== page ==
Next, the control logic enables counter 320 b and causes it to increment through a range of values corresponding to impedances of pull-down 350 b. This process continues until the voltage at RCMP2 equals VSWING (step 540).

In the event that the selected mode indicates a ground-referenced protocol, the following steps are taken instead. Pull-down 350 a is enabled, and counter 320 b is incremented until the voltage at RCOMP equals VSWING (step 550).

Then, pull-up 340 b and pull-down 350 b are activated and the value in counter 320 b programs the impedance of pull-down 350 b (step 560).

Finally, counter 320 a is incremented to adjust the impedance of pull-up 340 b until the voltage at RCMP2 equals VSWING (step 570).

By this process, the appropriate impedance values for programmable pull-ups 100 and programmable pull-downs 110 are established. The first impedance value established is correct because the value of the RCOMP resistor was selected so that when the termination impedance was correctly set, the voltage would equal VSWING. The second impedance value established is correct because the protocol requires that the output voltage of the buffer equal VSWING when both the pull-up 100 and the pull-down 110 are enabled.

After the process of setting impedance values has been completed, the counter values of counters 320 a and 320 b are applied to the programmable pull-ups 100 and pull-downs 110 in each output buffer 40, thereby causing each output buffer to have the appropriate impedance and output voltages for the selected bus protocol.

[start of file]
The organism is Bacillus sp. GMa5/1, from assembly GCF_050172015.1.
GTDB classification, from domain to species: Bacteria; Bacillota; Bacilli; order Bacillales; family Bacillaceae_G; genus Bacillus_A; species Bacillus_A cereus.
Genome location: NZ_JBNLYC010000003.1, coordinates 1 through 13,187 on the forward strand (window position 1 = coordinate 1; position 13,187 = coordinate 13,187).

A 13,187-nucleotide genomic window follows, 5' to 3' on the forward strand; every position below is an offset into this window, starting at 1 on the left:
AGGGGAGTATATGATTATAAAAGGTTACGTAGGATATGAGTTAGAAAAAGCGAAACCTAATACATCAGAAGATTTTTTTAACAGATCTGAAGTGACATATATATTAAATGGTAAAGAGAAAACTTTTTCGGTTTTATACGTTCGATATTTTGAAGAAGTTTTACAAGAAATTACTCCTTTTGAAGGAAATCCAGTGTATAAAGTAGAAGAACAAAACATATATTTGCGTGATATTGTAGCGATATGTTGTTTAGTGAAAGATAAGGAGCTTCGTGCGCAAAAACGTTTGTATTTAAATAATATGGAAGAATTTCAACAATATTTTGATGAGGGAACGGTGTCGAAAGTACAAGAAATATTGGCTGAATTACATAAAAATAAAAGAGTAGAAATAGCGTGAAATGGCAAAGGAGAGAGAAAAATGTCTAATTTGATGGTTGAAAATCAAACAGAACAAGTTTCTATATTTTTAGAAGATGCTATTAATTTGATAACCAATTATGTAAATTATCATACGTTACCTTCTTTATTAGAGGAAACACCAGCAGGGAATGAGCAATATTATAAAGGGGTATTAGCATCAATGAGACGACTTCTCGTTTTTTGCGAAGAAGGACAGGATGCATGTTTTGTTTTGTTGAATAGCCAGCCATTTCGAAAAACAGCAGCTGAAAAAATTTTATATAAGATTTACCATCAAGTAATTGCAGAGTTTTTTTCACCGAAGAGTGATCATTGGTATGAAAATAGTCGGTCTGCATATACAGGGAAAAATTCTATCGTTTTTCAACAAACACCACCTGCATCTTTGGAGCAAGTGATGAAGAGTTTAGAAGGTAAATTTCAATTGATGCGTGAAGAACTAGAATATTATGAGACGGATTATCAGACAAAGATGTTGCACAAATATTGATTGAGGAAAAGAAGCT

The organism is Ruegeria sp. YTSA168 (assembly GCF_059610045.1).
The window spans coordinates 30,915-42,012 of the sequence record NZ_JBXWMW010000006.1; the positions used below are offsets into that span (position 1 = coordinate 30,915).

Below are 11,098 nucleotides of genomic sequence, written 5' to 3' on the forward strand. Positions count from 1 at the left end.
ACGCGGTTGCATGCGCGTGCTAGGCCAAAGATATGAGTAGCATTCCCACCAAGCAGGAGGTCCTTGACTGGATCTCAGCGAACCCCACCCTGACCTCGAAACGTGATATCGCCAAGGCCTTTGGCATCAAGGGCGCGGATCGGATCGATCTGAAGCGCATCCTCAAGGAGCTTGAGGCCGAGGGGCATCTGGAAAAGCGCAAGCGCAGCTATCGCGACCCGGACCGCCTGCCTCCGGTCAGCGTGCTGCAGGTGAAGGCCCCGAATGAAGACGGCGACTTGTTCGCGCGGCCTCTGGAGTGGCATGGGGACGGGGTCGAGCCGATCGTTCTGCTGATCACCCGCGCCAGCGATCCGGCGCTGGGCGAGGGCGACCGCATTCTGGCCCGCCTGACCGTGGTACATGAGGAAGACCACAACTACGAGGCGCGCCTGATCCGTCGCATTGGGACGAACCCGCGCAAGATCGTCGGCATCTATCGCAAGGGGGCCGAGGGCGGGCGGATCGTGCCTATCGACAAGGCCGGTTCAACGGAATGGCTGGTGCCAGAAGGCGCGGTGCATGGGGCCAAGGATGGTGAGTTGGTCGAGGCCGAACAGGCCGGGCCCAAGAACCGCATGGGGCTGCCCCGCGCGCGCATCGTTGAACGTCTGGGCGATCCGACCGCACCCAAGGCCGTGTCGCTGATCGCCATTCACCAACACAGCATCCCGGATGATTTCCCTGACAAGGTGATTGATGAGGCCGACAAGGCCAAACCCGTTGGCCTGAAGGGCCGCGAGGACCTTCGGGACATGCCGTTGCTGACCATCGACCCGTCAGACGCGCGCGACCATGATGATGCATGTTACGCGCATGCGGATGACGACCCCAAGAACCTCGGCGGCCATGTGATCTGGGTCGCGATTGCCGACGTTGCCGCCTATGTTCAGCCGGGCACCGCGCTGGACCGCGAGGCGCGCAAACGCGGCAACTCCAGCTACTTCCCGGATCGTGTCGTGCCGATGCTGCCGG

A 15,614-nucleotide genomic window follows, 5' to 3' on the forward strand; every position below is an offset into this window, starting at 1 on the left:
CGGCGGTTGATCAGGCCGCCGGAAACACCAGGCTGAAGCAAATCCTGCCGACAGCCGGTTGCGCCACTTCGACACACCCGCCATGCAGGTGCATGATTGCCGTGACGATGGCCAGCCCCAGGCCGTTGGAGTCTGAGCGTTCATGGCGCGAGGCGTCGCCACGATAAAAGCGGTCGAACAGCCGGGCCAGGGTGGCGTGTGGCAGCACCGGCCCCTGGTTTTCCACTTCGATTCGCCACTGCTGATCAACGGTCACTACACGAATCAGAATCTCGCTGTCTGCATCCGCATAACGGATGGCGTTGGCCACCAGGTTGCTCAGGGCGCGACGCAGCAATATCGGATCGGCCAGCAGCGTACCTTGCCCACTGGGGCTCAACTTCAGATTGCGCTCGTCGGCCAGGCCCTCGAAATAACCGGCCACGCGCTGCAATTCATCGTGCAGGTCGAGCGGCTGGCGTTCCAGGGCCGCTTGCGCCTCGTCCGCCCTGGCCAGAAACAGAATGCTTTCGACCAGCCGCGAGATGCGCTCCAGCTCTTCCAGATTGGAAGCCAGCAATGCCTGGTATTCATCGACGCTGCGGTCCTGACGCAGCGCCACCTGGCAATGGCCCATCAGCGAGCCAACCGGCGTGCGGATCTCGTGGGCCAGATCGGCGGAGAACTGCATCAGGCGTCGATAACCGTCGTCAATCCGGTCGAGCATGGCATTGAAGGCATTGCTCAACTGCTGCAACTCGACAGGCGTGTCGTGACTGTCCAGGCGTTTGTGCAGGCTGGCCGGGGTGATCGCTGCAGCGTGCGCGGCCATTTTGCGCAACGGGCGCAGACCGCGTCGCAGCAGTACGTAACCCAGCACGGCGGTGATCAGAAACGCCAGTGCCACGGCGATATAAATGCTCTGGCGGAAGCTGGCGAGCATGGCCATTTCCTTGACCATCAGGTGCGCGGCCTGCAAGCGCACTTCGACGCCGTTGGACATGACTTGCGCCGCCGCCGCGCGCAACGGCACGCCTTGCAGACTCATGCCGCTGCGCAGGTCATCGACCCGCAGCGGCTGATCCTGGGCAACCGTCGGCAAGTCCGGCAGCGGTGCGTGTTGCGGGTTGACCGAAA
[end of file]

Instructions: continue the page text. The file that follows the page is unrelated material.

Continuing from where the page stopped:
The impedance setting process may be better understood by reference to the following examples. The AGP-4X protocol is a series-terminated protocol that uses positive logic, and has a termination impedance of 40 ohms at Vccp/2. Programmable buffer circuit 40 is programmed for the AGP-4X protocol by setting VSWING =Vccp/2 and by setting the RCOMP resistor equal to 40*((Vccp)/(Vccp/2)−1)=40.

The RCOMP resistor is tied to ground.

The control logic 310 of the impedance compensation control circuit 300 determines from the value of mode line 140 that the AGP-4X protocol is desired. It first enables pull-up 340 a and begins incrementing counter 320 a until the voltage at RCOMP equals the voltage at VSWING. Since VSWING equals Vccp/2, this will occur when the impedance of pull-up 340 a equals the impedance of the RCOMP resistor, or 40 ohms. Then, pull-up 340 b and pull-down 350 b are enabled, and the impedance of pull-up 340 b is set to 40 ohms. The control logic causes counter 320 b to begin incrementing until the voltage at RCMP2 equals VSWING, which will occur when the impedance across pull-down 350 b is equal to 40 ohms.